OMA Connections Partner, Dinsmore, posts this: “One of the more complicated categories of workers’ compensation claims in Ohio involves “idiopathic” injuries. An idiopathic injury is generally described as one which arose from circumstances peculiar to an individual employee, rather than one caused by a risk related to the employment. A common example of such an injury involves an employee who experiences an epileptic or diabetic seizure while at work. Since the seizure is the result of a personal medical condition particular to the individual employee, the injuries caused by the seizure itself would not be compensable.
“Even when the cause of an injury is idiopathic, however, an injury can nevertheless be compensable if the employment significantly contributes to the injury by placing the employee in a position which increases the dangerous effects of the idiopathic incident. This fact makes the determination of such claims very fact-specific. For example, if an employee falls as the result of a non-work related seizure, the claim could be compensable if the employee strikes a machine while falling but would not be compensable if the employee simply falls to the ground, even while working on a hard surface such as concrete.”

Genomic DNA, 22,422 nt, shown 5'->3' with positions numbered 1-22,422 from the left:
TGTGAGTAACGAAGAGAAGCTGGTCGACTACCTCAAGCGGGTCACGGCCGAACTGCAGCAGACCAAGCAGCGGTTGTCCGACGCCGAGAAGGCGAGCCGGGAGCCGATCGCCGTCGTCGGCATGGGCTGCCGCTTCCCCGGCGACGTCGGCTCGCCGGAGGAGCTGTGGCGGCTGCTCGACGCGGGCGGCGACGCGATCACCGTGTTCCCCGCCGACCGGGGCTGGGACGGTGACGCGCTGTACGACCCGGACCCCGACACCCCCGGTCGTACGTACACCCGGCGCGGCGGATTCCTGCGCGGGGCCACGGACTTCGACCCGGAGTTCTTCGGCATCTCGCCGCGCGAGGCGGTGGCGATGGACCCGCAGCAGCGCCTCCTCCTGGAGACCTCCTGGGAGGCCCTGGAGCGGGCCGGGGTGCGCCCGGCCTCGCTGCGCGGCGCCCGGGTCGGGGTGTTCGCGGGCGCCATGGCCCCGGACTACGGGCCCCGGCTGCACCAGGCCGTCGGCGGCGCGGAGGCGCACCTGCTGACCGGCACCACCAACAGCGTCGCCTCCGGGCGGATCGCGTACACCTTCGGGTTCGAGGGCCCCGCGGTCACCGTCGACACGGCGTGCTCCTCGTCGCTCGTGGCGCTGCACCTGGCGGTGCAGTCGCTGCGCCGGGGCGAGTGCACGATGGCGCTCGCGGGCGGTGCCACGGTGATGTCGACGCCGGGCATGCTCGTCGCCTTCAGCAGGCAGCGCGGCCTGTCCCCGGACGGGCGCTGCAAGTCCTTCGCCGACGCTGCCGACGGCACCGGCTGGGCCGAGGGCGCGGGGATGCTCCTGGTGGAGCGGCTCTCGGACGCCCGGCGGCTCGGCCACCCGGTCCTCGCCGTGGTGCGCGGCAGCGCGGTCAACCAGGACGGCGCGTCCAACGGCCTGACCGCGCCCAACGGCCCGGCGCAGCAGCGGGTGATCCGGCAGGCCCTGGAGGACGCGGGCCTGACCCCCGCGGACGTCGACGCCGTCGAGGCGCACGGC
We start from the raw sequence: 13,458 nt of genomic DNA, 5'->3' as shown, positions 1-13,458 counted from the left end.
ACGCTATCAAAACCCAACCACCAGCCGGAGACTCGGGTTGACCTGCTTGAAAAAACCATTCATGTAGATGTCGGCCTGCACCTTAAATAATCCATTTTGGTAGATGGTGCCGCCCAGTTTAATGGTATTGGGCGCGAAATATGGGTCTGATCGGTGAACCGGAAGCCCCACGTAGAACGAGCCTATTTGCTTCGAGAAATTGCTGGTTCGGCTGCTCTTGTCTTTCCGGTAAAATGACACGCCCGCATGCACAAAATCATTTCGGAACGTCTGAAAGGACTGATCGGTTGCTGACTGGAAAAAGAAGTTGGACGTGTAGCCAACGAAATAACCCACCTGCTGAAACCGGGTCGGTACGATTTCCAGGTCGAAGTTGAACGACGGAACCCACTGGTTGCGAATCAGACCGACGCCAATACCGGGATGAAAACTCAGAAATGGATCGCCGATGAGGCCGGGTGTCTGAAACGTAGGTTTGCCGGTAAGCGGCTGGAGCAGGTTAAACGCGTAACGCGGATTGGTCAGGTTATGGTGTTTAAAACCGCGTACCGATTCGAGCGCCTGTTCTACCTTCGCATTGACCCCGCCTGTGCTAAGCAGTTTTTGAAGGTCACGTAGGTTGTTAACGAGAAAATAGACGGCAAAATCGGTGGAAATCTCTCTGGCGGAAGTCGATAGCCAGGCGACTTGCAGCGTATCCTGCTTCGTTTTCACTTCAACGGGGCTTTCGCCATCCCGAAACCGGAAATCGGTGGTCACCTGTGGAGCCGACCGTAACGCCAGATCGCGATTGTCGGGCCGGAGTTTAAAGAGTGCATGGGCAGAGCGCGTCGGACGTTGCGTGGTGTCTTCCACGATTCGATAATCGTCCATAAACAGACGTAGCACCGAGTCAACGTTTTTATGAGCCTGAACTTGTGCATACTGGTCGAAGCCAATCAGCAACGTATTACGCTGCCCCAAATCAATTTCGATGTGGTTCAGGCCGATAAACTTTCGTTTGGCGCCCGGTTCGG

Dinsmore provides this advice: “Because the determination of such claims can be so fact-specific, employers should carefully investigate any injury involving an unexplained fall or appearing to have been caused by a medical condition personal to the employee.” Read more. 6/20/2017